Here, she levels everything s l o o o w w w l l l y:

Okay, I will give this one to the boys:

This is our last dance, indeed.

Kate Bush is a force unto herself, and if you can’t find your way to liking even one of her songs, I don’t want to know you.

This one is pretty hard to ignore:

This one works, too:

The pièce de résistance, however, has got to be from the lovably dopey Streets of Fire, with Diane Lane lip-synching the combined voices of Laurie Sargent and Holly Sherwood. Big booms, big downs, big ups, big hair, and everything is demolished by the end:

God, I’ll stop and listen to that song every damned time.

Hell, I listened to them all: somewhere inside this middle-aged broad is that break-away-everything-and-nothing-matters girl, still.

All these years later, something more than a memory remains of her, still.





Mexican kids are shootin’ fireworks below

4 07 2017

No great reason for being gone—work, travel—but now I’m back.

In the meantime, something for our time.





Live it up, rip it up, why so lazy?

25 05 2017

I got home from picking up final papers and projects and began singing Supertramp’s “Fool’s Overture.”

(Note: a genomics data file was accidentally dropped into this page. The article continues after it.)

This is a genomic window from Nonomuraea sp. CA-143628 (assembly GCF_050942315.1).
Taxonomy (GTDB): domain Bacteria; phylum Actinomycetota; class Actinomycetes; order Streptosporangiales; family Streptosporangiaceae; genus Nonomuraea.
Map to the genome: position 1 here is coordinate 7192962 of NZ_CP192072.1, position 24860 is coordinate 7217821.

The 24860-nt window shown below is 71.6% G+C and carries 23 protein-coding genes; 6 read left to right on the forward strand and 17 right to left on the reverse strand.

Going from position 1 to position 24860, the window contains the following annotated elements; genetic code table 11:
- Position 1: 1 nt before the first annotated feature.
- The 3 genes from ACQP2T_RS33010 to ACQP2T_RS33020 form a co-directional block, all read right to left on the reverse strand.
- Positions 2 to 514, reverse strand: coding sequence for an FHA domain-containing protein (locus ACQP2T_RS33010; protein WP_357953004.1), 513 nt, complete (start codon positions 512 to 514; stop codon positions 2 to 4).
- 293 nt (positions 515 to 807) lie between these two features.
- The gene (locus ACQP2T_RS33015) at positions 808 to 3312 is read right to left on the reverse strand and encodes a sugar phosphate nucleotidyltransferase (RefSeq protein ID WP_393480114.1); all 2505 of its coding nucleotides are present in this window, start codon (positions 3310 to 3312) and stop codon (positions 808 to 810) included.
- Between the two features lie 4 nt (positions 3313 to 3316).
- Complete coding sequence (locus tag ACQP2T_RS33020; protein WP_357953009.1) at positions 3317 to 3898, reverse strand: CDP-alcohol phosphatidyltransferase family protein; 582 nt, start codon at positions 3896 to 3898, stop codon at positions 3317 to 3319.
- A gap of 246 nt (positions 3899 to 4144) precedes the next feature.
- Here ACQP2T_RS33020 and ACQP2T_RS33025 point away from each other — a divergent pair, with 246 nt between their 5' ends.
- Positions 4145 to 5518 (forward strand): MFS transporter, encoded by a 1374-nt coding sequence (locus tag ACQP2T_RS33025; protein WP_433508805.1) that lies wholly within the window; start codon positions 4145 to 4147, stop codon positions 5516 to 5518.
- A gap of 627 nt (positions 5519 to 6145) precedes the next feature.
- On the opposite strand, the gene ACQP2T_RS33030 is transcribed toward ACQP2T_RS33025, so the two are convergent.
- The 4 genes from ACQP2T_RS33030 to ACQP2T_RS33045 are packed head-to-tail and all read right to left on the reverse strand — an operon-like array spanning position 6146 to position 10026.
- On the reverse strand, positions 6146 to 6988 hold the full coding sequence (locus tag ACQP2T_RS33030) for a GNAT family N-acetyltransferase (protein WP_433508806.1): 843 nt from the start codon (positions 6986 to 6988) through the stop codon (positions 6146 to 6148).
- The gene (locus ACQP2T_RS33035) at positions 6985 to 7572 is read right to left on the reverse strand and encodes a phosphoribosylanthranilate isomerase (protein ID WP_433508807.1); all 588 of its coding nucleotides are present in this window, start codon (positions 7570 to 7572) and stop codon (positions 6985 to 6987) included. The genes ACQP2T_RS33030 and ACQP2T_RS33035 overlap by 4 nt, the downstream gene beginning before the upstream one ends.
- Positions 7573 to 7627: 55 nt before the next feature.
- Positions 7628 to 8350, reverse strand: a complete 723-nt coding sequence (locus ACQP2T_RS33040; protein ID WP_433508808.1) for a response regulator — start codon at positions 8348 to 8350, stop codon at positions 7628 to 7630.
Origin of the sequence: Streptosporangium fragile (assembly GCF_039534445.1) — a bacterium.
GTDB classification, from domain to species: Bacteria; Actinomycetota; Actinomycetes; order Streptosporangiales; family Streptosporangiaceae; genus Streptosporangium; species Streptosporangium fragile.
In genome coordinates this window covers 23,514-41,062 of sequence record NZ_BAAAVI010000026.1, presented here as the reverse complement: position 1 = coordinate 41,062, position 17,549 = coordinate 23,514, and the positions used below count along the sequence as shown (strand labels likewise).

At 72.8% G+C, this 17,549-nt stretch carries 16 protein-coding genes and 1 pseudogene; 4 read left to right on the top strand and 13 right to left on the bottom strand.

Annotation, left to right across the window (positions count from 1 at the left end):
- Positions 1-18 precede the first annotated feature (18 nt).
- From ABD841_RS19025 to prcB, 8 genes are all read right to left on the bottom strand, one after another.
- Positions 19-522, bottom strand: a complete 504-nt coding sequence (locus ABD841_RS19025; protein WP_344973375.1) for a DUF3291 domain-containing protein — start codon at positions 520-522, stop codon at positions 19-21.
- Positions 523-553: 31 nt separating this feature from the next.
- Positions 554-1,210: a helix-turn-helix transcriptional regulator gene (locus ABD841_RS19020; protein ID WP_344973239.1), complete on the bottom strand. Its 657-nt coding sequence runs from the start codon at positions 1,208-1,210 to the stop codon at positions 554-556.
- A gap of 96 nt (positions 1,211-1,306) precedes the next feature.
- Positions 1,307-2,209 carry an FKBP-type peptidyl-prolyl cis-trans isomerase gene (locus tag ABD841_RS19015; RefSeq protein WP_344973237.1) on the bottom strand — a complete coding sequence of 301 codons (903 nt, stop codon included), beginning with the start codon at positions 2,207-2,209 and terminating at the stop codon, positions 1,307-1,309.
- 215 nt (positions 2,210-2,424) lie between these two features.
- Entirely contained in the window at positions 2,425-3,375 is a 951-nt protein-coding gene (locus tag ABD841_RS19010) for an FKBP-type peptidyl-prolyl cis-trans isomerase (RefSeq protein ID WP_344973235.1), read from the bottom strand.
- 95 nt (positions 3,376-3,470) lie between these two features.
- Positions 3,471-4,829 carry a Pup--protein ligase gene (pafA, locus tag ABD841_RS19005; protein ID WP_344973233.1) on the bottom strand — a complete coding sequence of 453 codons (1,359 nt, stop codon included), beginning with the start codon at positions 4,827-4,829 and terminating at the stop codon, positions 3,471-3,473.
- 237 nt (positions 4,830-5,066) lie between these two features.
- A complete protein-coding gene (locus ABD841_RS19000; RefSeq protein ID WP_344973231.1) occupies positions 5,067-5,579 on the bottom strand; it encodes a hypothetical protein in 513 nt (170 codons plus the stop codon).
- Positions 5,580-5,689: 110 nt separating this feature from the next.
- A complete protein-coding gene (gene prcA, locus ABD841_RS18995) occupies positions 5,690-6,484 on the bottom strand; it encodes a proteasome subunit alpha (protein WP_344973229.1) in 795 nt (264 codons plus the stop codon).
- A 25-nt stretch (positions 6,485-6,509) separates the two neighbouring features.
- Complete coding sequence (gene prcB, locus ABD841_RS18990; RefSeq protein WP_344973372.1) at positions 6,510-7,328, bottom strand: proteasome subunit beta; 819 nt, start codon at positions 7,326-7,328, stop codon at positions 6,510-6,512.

No, I have no damned idea why.

This was my first Supertramp record—only it wasn’t mine, it was my sister’s. I don’t how often she played it, but I used to lay on the floor of our (finished) basement, stereo speakers on either side of me, and listen to the hell out of it.

I didn’t listen to the whole thing again, don’t know if I’ll ever listen to an entire Supertramp song again, but, y’know, in case you were wondering what you were missing. . . .

(Yes, I’ve been missing. Still working on that.)

Anyway. Memory is weird. Life is strange.





All things weird and wonderful, 56

17 03 2017

Willie Nelson is a goddamned American treasure.

I don’t own any of his cds, and there are only a couple of singles that I could conjure sans Google/YouTube, but man, these duets with other goddamned American treasures are spectacular.

And this one, this one has Emmylou.

Can’t beat Emmylou.





Circus Maximus: If you act, as you think

8 11 2016





Circus Maximus MMXVI: Someone told me not to cry/I never thought I’d need so many people

8 11 2016

Double bill, because it’s Arcade Fire and Bowie, Bowie and Arcade Fire:

1.

2.